Table of Contents (follow the links)
One of the best things you can do to expand your business is to start a YouTube channel. It’s the most popular video-streaming service boasting massive online traffic, and constant streaming services – and ultimately, it will maximize exposure and help your brand become recognized within your market.
And it’s the second most-visited website on the Internet with nearly 2 billion monthly users logging on to watch videos every day.
So clearly it’s a great way to connect with your audience and keep them engaged for longer periods of time, while encouraging repeat traffic and views.
For any business owner, it only makes sense to use this as a marketing tool to better position yourself in your market. If you don’t, it’s a pretty safe bet that you’re leaving a great deal of exposure on the table. And if your competitors are working hard to create attention-grabbing content for their channels, then you’ll find it even more of a struggle to persuade your market that you have more to offer.
Unfortunately, a lot of people struggle to set up their channels. They find the learning curve too steep, or they believe that the investment of time and money may not pay off and chalk it up to a risk not worth taking.
After all, building a channel does take time and effort. Not only do you need to research the kind of content that is likely to attract attention (and become “sticky), but you have to be consistent with creating fresh content and engaging with your audience.
Still, regardless of the fact that creating a stand out channel takes time, there is no mistaking just how powerful YouTube is as a marketing vehicle that can carry your message wider and deeper into your market than nearly any other social platform.
And if you’re unsure about how to get started while minimizing the learning curve, then keep reading because this series of posts was designed just for you.
I’ll walk you through the ins and outs of YouTube, the best times to upload videos, and even how to make sure you attract the most people to your channel.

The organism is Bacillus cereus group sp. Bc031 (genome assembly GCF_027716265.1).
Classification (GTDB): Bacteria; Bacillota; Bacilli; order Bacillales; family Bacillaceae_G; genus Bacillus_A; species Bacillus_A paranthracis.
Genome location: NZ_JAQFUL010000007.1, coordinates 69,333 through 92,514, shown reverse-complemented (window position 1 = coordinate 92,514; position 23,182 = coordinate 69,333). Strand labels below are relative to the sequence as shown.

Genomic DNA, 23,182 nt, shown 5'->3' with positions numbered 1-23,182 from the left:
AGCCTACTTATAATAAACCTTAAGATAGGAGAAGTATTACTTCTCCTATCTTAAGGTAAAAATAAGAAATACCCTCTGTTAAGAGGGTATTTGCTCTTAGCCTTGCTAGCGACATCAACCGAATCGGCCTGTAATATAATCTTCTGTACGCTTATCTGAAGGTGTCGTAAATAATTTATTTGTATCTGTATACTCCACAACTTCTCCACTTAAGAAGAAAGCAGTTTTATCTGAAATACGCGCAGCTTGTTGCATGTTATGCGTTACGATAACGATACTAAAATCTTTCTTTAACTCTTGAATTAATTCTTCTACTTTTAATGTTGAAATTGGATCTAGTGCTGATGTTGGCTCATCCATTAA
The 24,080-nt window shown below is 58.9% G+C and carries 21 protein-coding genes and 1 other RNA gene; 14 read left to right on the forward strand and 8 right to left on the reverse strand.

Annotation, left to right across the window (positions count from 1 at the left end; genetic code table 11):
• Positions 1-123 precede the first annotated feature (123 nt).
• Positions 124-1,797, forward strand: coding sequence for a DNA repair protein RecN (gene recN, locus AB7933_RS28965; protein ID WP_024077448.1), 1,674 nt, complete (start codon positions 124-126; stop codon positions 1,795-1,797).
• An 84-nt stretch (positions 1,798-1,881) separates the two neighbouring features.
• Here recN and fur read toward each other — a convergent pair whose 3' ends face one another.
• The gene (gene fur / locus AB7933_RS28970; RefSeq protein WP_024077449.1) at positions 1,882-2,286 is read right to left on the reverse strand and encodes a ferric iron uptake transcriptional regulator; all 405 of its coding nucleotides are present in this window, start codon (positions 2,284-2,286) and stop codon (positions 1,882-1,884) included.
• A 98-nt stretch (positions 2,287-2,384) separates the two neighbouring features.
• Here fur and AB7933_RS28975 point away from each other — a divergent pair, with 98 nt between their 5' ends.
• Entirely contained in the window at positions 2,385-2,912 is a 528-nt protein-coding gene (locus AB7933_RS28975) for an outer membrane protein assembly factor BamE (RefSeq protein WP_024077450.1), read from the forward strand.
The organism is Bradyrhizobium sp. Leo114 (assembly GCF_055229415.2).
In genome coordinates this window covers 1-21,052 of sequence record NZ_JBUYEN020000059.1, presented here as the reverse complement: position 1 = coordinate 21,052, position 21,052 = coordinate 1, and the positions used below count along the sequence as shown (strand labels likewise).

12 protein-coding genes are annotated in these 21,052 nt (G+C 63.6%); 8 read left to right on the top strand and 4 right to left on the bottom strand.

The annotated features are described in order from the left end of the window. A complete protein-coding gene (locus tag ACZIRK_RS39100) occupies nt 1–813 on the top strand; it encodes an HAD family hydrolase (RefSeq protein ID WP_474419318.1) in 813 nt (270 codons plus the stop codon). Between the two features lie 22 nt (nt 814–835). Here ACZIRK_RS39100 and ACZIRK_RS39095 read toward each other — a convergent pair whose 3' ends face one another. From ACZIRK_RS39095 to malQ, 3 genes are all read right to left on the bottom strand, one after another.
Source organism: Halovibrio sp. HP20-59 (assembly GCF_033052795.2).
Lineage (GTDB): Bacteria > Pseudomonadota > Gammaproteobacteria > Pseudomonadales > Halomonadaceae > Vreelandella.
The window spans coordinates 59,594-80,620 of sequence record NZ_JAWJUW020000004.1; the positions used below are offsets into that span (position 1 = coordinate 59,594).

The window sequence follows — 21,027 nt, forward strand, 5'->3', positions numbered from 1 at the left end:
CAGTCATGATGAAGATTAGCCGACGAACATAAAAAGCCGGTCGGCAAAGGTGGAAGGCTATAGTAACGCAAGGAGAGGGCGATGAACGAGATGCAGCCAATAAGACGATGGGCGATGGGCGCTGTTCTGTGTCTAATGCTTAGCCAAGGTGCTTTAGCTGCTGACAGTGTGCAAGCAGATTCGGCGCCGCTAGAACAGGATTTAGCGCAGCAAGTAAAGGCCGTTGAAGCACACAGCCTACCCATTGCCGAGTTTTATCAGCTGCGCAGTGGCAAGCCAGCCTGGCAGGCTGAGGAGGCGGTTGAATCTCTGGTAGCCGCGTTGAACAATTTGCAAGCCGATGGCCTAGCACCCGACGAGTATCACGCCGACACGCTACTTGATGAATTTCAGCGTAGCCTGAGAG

There’s a lot of information out there about how to get started with YouTube. It can be overwhelming, so I’ve done my best to condense some of the most important tips in a way that is easy to follow. That way you’re equipped with the basic knowledge you need to create your own channel.
Don’t complicate the process and try to learn everything about marketing on YouTube at once.
Take your time and focus on the basics: building a channel based on market research so you know what kind of content is in demand. Then optimize and expand!
One important thing to keep in mind is that you’ll need to treat your YouTube channel as an extension of your business, not as just another social media platform. Building a successful YouTube channel takes time and effort and above all else, consistency.
That’s the only way you will be able to gain traction and take your channel to the level you want.
One of the most important things you can do is to develop a clear vision and strategy for your channel long before you begin to create content.
You want your channel to appeal to a specific audience so that you’re able to connect with your core market. You also want visitors to immediately understand what you have to offer and that your content appeals to their interests.
This is how you connect to your audience and quickly build a large following on YouTube. All of your content should be unique, highly targeted and relevant to the products and services you are offering.
This requires careful content planning. You’ve probably already decided on a general focus for your channel, but now it’s time to dig a bit deeper and create a content plan that will help you stay on track while ensuring that your channel is focused on what your audience wants most.
The key to YouTube is being consistent in terms of the type of content you offer as well as uploading fresh, unique content on a regular basis. Creating a content plan helps you stick to your overall theme.